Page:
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Serving the Community JTNB recognizes employees who are volunteers

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    Jim Thorpe Neighborhood Bank employees Sally Smith, Lori Cinicola, Jay Miller, Amy Behrens and Courtney Miller volunteer in their community with the support of their employer. The Pennsylvania Association of Community Bankers recently thanked JTNB employees for being difference makers. CHRIS REBER/TIMES NEWS

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    The Pennsylvania Association of Community Bankers treated Jim Thorpe Neighborhood Bank employees to a picnic at Mauch Chunk Lake Park last week because of the difference they make in their community. CHRIS REBER/TIMES NEWS

Published July 17. 2019 10:37PM

For 46 years, Jay Miller has served his community as a firefighter for the Jim Thorpe Fire Department.

It’s not uncommon for a call to come in while he’s working at Jim Thorpe Neighborhood Bank, where he is currently employed as senior vice president and compliance officer.

When it does, Miller always has the full support of his employer to respond.

“The bank leaves me go to fire, if I’m there overnight, they leave me get some rest. I can’t ask for anything more,” Miller said.

Miller is just one of many employees at the bank who give back to their community.

The Pennsylvania Association of Community Bankers recently held a picnic at Mauch Chunk Lake to recognize JTNB employees as difference makers — not only for being community bankers, but also for their charity and volunteering.

Community banks aren’t just a source of capital for working people, they support their employees who are directly involved in organizations and events in their town.

“It’s much more than banking that community banks are involved with. That’s what differentiates us from the other banks out there,” said Craig Zurn, CEO of Jim Thorpe Neighborhood Bank.

Zurn has 36 years with the bank. He often recalls the advice of former CEO Harry Hintz, who still serves on the bank’s board at age 91. When Zurn started out, Hint said he was looking for employees who were willing to be involved in their community. When Zurn started hiring employees, he made it a point to ask if they are willing to be involved in the community, and what they’re passionate about.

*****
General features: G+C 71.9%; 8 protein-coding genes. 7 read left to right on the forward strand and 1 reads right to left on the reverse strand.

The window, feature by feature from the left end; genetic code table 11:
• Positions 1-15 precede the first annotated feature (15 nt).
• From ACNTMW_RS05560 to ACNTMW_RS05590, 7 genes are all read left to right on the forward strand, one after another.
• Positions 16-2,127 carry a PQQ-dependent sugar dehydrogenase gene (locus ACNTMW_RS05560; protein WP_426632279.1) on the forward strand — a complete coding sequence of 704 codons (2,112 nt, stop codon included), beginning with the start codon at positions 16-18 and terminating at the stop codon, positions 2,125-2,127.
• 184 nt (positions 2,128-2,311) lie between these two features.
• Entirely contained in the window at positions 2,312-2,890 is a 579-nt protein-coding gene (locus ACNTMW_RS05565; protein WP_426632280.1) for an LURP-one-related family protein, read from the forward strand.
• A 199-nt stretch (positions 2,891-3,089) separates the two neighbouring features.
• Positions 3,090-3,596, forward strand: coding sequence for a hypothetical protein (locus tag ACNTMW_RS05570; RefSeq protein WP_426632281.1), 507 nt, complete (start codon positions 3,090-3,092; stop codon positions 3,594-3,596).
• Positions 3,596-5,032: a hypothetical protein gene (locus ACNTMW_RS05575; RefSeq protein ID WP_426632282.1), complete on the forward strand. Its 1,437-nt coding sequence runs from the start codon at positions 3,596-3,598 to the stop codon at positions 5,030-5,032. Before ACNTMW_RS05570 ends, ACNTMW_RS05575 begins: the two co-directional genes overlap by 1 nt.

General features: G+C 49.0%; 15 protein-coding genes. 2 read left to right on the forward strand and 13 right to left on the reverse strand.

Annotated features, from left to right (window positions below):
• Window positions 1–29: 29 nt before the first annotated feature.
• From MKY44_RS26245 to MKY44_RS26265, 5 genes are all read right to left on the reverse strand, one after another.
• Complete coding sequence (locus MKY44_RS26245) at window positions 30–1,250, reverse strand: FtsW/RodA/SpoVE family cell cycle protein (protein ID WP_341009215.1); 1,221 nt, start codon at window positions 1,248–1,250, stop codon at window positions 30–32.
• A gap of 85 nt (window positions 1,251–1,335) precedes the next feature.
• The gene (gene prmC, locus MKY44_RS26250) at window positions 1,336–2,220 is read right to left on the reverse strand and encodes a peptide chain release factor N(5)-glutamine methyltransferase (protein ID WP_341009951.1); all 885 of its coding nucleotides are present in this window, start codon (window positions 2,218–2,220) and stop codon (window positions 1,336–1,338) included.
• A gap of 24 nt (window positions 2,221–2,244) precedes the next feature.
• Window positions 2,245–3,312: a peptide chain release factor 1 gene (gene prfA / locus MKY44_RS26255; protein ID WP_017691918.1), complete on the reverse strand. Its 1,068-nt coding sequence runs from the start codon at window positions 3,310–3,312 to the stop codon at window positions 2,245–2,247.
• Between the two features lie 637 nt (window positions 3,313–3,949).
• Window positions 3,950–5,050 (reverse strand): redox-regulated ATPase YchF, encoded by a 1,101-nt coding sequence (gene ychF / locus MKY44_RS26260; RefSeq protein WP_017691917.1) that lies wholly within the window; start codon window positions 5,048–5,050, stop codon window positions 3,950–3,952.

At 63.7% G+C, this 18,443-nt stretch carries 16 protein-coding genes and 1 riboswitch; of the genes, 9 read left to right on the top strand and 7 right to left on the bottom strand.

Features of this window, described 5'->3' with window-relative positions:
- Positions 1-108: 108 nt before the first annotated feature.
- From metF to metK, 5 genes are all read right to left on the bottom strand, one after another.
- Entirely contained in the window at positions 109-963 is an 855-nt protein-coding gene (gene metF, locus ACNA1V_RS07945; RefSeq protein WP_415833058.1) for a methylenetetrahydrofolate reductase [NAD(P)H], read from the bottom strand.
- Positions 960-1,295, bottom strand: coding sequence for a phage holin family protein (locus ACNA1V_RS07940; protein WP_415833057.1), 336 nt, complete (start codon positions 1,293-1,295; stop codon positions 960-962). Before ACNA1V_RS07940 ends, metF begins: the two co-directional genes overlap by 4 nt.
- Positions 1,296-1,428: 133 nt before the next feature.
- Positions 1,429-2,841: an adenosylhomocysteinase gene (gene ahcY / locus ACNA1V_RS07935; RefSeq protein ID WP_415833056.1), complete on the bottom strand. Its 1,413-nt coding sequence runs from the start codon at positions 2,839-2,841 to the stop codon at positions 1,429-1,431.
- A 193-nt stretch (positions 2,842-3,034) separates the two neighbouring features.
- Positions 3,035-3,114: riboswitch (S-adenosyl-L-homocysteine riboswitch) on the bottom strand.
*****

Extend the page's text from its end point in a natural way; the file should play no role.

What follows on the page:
When a summer lunch program for students in Jim Thorpe needed volunteers, Zurn allowed his employees to work on company time to staff the event. The pastor of the church overseeing the event said the bank’s charitable spirit was rare among most businesses.

The idea for last week’s picnic came from Troy M. Campbell, chairman of the Pennsylvania Association of Community Bankers and CEO of Altoona First Savings Bank. Part of his job is to meet with the CEOs of the 154 community banks chartered in Pennsylvania.

They also invited representatives from Neffs National Bank and First Northern Bank of Palmerton.

Instead of just meeting with CEOs, he decided to hold picnics around the state meeting with the employees. At last week’s picnic, he served up “Curve Burgers” — straight from Altoona’s minor league ballpark. He also tossed corn hole bags with bank employees as part of a tournament to raise money for the organization’s scholarship fund, which allows community bank employees to conduct continuing education.

“What they do can seem very transactional, but they are making a difference in the life of a family, an individual or a small business,” Campbell said.

Employees serving in the community:

• Amy Behrens, the bank’s executive assistant, started helping at Carbon County Friends of Animals ten years ago. She is currently the group’s director and treasurer. Friends of Animals rescues, houses, and eventually finds homes for homeless animals. While their main focus is cats, they also help dogs and the odd sheep or horse.

• Lori Cinicola of the bank’s Center Street branch is passionate about children. She volunteers with CareNet of Carbon County, a pregnancy resource center. Cinicola loves to volunteer as a face painter at church picnics, or events in downtown Jim Thorpe. When a child wants their face painted but a parent is unsure about paying for it, she’s happy to do it at no cost.

“They walk away with a smile on their face that just melts my world,” she said.

• Courtney Miller of the loan department volunteers to help the VALOR Clinic Foundation hold stand down events for people in need. The events provide food, free clothing and free haircuts for people in need. She enjoys the feeling of helping others and making them smile for the day.

“It’s amazing how many people in our community are in need, but it’s also amazing how many people are there to help them as well,” she said.

• Jay Miller is not only been a member of Jim Thorpe Fire Department since age 16, he has also been a member of borough council off and on since 1978. He serves on the county council of governments and he’s treasurer of his fire company. A career at JTNB may have been predetermined — in eighth grade he did a project where he designed a building with JTNB on the marquee.

“Who was gonna say that I would spend the majority of my life there?” he said.

• Sally Smith of the bank’s Broadway branch said it can be hard to volunteer in the beginning, but eventually you realize that you’re not doing it for yourself. Her cause of choice is Relay for Life. Over the years she has gotten many bank employees to participate as well.

“When you do all this volunteering and you see the smiles on peoples’ faces, my heart grows bigger. I’m getting more out of it than I think I’m giving,” she said.

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